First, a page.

When an encounter does happen, what happens? On the one hand, every encounter is absolutely unique. Every atom is unique, which means every encounter is also unique. There are more possibilities for encounters and combinations than there are atoms. (If one starts with a group of just four items with no qualities but their names, A, B, C, and D, the combinations of them exceed the number of items: AB, AC, AD, BC, BD, CD, ABC, ABD, ACD, BCD, ABCD. In a similar sense, possibility exceed actuality, or in another sense, thought exceeds being.) That uniqueness is very important. Still, we can identify general procedures for the conduct of some encounters. This does not make encounters identical, it just provides us with some points of orientation, a framework with which we can try to act in ways to generate the encounters that produce actually existing differences. One of the values of aleatory materialism is that it orients toward practice. It looks what happens (this is the materialism part), tries to identify consistencies, qualities, things in common and different, things resonant and things opposed, across the range of what happens. It also tries to propose conducts (this is the aleatory part, the part about encounters) or experimentation with conducts, the generation of procedures. Another term for this is to say it is praxiological, it takes the study and production of practices as its object.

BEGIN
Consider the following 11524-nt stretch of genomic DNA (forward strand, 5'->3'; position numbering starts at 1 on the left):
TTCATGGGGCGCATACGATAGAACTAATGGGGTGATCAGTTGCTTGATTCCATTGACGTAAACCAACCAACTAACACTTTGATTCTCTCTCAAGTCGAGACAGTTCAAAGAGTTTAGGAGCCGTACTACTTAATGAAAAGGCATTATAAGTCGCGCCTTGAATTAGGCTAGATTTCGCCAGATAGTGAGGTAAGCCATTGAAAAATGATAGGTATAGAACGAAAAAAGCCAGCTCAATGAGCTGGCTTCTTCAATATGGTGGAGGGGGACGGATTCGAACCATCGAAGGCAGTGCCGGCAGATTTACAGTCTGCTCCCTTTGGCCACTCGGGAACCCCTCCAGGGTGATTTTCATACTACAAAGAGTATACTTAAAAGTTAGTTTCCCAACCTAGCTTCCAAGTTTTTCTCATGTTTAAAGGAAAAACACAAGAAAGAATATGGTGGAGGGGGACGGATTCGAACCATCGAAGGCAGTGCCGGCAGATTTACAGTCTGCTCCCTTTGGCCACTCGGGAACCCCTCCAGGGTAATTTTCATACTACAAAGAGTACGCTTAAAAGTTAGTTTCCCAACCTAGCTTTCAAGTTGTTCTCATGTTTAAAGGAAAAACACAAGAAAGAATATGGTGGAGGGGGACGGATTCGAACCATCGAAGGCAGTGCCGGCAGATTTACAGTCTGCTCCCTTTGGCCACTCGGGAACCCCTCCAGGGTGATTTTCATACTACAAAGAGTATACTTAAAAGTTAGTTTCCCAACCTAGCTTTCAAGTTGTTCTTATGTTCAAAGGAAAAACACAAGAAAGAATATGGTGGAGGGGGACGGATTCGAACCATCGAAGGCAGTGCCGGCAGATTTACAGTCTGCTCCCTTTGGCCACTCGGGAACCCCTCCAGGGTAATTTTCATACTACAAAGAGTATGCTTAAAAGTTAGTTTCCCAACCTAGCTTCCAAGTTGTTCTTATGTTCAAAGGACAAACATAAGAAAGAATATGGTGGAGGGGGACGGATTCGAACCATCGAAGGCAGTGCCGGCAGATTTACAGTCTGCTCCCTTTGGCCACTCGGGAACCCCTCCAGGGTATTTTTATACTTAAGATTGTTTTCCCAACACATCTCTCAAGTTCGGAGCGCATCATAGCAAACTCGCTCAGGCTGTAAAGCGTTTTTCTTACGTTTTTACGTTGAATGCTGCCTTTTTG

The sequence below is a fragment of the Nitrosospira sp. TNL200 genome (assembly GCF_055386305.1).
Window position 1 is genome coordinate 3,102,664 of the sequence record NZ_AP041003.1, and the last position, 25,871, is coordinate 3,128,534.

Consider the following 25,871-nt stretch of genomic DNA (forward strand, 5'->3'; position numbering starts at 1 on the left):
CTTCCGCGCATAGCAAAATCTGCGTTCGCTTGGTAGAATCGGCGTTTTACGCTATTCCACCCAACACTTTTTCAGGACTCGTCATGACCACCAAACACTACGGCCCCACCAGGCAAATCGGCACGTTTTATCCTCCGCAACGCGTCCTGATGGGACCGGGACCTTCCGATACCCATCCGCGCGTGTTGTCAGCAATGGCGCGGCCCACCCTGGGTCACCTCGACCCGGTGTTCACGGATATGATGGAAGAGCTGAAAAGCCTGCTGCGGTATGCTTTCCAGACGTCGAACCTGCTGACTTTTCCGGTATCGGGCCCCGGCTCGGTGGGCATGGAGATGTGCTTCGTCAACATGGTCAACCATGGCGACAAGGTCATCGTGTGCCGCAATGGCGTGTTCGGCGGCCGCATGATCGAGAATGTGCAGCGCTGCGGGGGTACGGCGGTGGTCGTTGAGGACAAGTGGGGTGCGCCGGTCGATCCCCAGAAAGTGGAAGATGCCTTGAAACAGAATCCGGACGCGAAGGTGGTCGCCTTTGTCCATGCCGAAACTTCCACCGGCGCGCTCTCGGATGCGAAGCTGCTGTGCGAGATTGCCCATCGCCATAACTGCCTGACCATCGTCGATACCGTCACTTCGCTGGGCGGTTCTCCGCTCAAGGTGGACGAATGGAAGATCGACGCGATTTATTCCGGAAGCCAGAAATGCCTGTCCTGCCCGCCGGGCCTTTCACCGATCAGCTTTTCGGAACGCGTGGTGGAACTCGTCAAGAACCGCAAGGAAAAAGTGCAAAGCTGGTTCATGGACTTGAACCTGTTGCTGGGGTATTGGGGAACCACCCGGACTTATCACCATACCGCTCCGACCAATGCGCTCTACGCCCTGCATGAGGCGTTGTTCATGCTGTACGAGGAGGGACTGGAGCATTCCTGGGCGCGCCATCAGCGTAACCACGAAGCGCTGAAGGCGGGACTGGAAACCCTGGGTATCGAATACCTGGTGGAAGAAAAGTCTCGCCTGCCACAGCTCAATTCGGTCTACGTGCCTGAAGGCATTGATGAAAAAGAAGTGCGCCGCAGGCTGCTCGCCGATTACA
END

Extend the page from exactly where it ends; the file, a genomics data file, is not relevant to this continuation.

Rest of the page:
Every one-on-one meeting is unique, singular. But these singularities, these encounters, can still interact with others. They can last and in their lasting be part of forming bodies which can encounter others and form other bodies. This means they are not absolutely singular, atomic in the sense of unable to relate to each other. They have relationships with each other, or they can. The elements composing an encounter – the atoms, the people – are themselves unique, singular, but they can still encounter. The goal is for that encounter to form something which can itself swerve, encounter, and have encounters last.